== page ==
Almost 15 million Ukrainians – about half of the adult population – use 4G mobile services, reports the Digital Transformation Ministry. Another 12 million smartphone owners do not use the high speed service because they have not switched their SIM card to one that supports high-speed Internet. The switch is free.

    Ukraine’s broadband Internet ranks second in the world for a combination of speed and low price, according to study by British telecommunications resource In the annual study, Ukraine is sandwiched between Syria (1) and Russia (3). For price, Ukraine has the fifth cheapest mobile Internet — 46 US cents per gigabyte. The four cheaper countries are: India – 9 cents per gigabyte; Israel – 11 cents; Kyrgyzstan – 21 cents; and Italy – 43 cents. The most expensive are British islands: St. Helena $52; Falklands – $40; and Bermuda – $29.

    Record Covid-19 deaths and infections prompted the government yesterday to extend Ukraine’s ‘adaptive quarantine’ to July 31. Yesterday morning, the Health Ministry gave the latest daily toll: 31 deaths – triple the historic average – and 758 new cases, double the rate of last month. Almost 5,000 new cases were diagnosed over the last week. Prime Minister Shmygal said. “We understand that people are tired of quarantine restrictions, but the coronavirus threat didn’t disappear.”  Under this kind of quarantine, each region can adjust restrictions according to the infection rate. After infection rates grew in Kyiv, the city re-imposed last week the ban on indoor dining.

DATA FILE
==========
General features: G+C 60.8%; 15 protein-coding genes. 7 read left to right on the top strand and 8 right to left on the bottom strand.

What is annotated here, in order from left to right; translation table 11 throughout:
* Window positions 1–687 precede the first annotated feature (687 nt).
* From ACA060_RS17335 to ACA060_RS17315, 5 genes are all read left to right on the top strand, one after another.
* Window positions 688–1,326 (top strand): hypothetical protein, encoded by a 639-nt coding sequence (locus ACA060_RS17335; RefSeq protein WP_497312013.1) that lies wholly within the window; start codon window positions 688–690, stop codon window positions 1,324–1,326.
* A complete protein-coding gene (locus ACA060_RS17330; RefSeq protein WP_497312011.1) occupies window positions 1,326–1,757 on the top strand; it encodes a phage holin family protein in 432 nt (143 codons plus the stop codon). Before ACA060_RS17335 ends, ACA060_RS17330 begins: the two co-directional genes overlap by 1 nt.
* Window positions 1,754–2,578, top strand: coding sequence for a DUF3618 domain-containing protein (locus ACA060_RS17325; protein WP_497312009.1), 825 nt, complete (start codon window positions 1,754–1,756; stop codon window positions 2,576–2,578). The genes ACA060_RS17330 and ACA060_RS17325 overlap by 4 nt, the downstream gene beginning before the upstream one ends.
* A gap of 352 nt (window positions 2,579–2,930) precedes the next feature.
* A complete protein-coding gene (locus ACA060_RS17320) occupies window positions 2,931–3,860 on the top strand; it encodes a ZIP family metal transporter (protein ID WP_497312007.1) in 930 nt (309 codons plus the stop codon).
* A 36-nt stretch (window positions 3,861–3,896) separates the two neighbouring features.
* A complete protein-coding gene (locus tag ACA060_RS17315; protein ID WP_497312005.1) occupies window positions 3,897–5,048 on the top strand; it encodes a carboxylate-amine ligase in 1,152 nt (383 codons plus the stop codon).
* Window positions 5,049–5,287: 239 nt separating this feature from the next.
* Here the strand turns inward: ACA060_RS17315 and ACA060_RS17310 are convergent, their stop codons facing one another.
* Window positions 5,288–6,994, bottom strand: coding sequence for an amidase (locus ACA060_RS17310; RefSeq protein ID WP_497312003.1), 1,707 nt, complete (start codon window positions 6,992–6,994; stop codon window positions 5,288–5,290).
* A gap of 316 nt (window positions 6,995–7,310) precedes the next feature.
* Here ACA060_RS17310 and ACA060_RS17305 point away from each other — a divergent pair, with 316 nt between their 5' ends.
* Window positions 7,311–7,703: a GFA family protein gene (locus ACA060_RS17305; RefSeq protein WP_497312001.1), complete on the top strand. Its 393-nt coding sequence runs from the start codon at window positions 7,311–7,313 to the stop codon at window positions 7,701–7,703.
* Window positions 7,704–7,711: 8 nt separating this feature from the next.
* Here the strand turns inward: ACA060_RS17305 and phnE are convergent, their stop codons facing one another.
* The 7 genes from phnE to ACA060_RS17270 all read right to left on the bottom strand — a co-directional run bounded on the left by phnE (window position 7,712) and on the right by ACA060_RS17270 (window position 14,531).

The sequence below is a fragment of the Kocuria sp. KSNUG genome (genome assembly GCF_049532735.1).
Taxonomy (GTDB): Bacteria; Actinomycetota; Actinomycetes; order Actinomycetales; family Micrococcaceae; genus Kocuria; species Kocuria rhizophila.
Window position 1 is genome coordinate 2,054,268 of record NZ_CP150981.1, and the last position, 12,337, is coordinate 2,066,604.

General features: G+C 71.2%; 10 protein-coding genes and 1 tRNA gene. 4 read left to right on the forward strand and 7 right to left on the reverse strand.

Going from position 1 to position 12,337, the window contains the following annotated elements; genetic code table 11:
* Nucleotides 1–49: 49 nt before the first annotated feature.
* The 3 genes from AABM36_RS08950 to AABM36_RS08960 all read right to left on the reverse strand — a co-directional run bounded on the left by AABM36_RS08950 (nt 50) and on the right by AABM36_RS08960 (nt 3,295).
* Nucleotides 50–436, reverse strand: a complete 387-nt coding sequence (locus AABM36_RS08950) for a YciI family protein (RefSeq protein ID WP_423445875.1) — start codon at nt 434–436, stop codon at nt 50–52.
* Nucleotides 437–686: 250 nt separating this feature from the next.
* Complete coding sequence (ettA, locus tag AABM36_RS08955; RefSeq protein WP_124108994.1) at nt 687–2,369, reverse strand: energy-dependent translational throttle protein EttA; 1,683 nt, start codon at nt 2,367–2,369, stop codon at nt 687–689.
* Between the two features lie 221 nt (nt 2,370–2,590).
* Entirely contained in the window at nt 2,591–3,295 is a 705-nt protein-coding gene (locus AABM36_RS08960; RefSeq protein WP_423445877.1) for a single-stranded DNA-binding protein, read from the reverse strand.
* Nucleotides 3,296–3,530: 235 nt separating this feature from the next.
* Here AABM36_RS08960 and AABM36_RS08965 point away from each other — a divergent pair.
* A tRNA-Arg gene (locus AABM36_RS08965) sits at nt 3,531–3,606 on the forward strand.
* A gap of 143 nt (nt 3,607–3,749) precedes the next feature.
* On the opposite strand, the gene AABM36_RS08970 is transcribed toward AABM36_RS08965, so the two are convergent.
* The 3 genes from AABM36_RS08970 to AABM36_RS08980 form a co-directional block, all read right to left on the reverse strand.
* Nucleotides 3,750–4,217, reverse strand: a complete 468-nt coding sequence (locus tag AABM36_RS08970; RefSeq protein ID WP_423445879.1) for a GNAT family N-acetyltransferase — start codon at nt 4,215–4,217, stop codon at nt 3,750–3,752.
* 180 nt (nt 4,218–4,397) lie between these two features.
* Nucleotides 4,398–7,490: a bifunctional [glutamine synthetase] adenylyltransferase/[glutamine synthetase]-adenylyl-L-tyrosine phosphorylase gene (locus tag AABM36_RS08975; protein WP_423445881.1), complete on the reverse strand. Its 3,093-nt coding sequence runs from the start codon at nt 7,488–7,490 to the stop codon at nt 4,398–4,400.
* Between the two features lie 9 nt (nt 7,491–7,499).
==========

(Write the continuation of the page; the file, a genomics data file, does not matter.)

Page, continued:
Concorde Capital’s Zenon Zawada writes: “With such disturbing data, we advise anyone doing business in Ukraine to prepare for the possibility that significant restrictions may be re-imposed in the coming days…Plans to allow Ukrainians to travel to the E.U. on July 1 may be derailed as well.”

    Ukraine started to reconnect air links with Europe yesterday. Kyiv’s Sikorsky re-opened and Wizz Air sent flights to seven EU cities: Budapest, Copenhagen, Dortmund, London Luton and Memmingen Germany, and Talinn. Today, Wizz Air has one flight to Berlin and Belavia has two flights to Minsk. Flights to Poland and Italy have been postponed until July 1.

    From Kyiv Boryspil, flights took off for seven foreign cities, largely special ‘evacuation’ flights. Today, flights leave for eight foreign cities. Through June 30, UIA is offering one time flights to and from these cities:  London Heathrow; Bangkok; New York; Istanbul; Amsterdam; Miami, Paris; Athens, Dubai; and Tel Aviv.

    From the Editor: Covid is coming back. In Kyiv, we enjoyed restaurant dining indoors for only one week. Flights are offered, then cancelled. This summer, think local – and prepare to change  plans. With Best Regards Jim Brooke